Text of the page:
Financially speaking, 2014 has been the worst summer for Hollywood in eight years. Rather than one-two punches rocking the big screen, ticket sales have taken a beating. It seems American audiences have, quite frankly, grown bored of cookie-cutter summer blockbuster fare and are now spending their money on smaller, more interesting films, not to mention the endless entertainment rabbit hole that is online streaming.
It's a 180 from where we were last year. 2013 was the highest grossing summer of all time, with a whopping collective $4.75 billion in domestic revenue. At only a few weeks shy of Labor Day, the official "end of summer" for Hollywood, no film has even grossed more than $300 million. For reference, Iron Man 3, the top summer film of 2013, made more than $409 million. This year's current highest grossing film, Transformers: Age of Extinction, has made almost $238 million.
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Right now 2014's total summer gross hovers around $2.7 billion. Big studio releases like Lucy and Hercules, along with the forthcoming Guardians of the Galaxy and Teenage Mutant Ninja Turtles, simply won't be able to turn the season's abysmal numbers around. Current estimates project that by summer's end, revenue will be "down 15% to 20% compared with 2013, the worst over-year decline in three decades."
So, what happened? Studios shattered records in 2013, and played the same hand this year. 2013 was a summer of franchise hits (Iron Man 3, Despicable Me 2, Man of Steel, Fast & Furious 6, Star Trek: Into Darkness); 2014 gave us Transformers: Age of Extinction, X-Men: Days of Futures Past, The Amazing Spider-Man 2, 22 Jump Street and Dawn of the Planet of the Apes). Instead of a repeat, sales plummeted.
Some argue that this summer has been a fluke, since theaters lacked the animated or family-friendly films that usually help bolster summer numbers. Before the death of franchise star Paul Walker, Fast & Furious 7 would have been released this summer, prompting more what-if speculation. Ditto for the Wachowski siblings' delayed sci-fi tentpole Jupiter Ascending. But audiences may just be tired of seeing the same films repackaged for a new summer. Spider-Man 2, Iron Man 3, Transformers 4 — we've seen these movies before. It's no wonder the magic is starting to fade.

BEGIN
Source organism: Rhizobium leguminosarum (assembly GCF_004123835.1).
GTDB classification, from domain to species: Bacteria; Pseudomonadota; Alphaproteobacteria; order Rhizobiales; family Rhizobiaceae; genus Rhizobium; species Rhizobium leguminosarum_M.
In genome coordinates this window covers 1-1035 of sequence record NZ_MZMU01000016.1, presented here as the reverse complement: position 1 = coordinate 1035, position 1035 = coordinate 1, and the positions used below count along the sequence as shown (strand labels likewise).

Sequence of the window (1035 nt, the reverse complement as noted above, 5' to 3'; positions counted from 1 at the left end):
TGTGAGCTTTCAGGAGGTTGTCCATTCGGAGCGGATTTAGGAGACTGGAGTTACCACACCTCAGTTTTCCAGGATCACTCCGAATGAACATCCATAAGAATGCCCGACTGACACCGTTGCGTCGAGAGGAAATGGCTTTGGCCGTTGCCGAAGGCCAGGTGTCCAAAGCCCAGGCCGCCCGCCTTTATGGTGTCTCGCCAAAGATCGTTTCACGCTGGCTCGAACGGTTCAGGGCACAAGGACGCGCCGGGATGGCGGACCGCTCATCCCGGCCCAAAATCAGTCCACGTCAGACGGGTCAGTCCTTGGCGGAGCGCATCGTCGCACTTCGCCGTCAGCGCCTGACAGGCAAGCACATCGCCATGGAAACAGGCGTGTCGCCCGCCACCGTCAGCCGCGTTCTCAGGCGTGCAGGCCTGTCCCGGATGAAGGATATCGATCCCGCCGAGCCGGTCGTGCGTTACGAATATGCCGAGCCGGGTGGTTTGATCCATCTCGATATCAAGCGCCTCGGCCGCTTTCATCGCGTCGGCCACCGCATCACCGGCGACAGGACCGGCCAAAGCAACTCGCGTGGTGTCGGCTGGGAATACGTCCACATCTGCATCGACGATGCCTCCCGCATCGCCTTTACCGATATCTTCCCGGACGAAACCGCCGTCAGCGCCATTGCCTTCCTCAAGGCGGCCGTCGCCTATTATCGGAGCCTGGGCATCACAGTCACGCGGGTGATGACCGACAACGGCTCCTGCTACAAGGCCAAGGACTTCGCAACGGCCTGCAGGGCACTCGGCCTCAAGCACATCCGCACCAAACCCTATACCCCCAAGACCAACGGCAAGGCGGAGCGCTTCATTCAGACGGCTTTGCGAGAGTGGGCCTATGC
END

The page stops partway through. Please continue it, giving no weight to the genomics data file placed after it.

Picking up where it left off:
Entertainment Weekly compared ratings from CinemaScore and Metacritic to formulate a critical GPA for each year's releases. So far critics have actually preferred 2014's slate, but opening night audiences gave this year's films a 3.44 and 2013's a 3.45. That's still not much of a difference in quality to account for our box office woes, but the standard "good" in a summer blockbuster may be precisely the problem Hollywood is facing.
The slate for 2015 shows that the studios see this summer as a fluke, and plan to continue banking on franchises, modern reboots and hoped-for monstrous turnouts. Perhaps the industry should really look to this summer's more unexpected critical and audience hits for inspiration.
The Daily Beast reports that Richard Linklater's Boyhood, shot in real time as its young star grew up, "had the best per-location average of any release this summer and the second-best average of the year, behind only [Wes Anderson's] The Grand Budapest Hotel." Boyhood's box office numbers show that Americans still want to go to the movies — they just want to see movies that are different, novel, engaging, intelligent: good.
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The nosedive in ticket sales coincides with the increasing popularity of digital downloads, rentals and original streaming content. Going to the movies is not the most economical affair, after all. Online series like Netflix's celebrated Orange Is the New Black and feature films immediately available for rent pose a threat to the theater-centric economy. Why spend $30 at the movies when you can enjoy something from home that is, more often than not, better than what's showing at the theater?
Perhaps therein lies the solution to Hollywood's current blockbuster crisis: It's not about which movie has the biggest explosions and the best CGI, it's about which movie actually strikes a chord... while also offering an experience that demands to be seen on the big screen.
Numbers don't lie, and September 2015 will serve as a critical litmus test for how Hollywood approaches the blockbuster of the future. Hopefully the studios will wake up and opt for a higher standard of storytelling.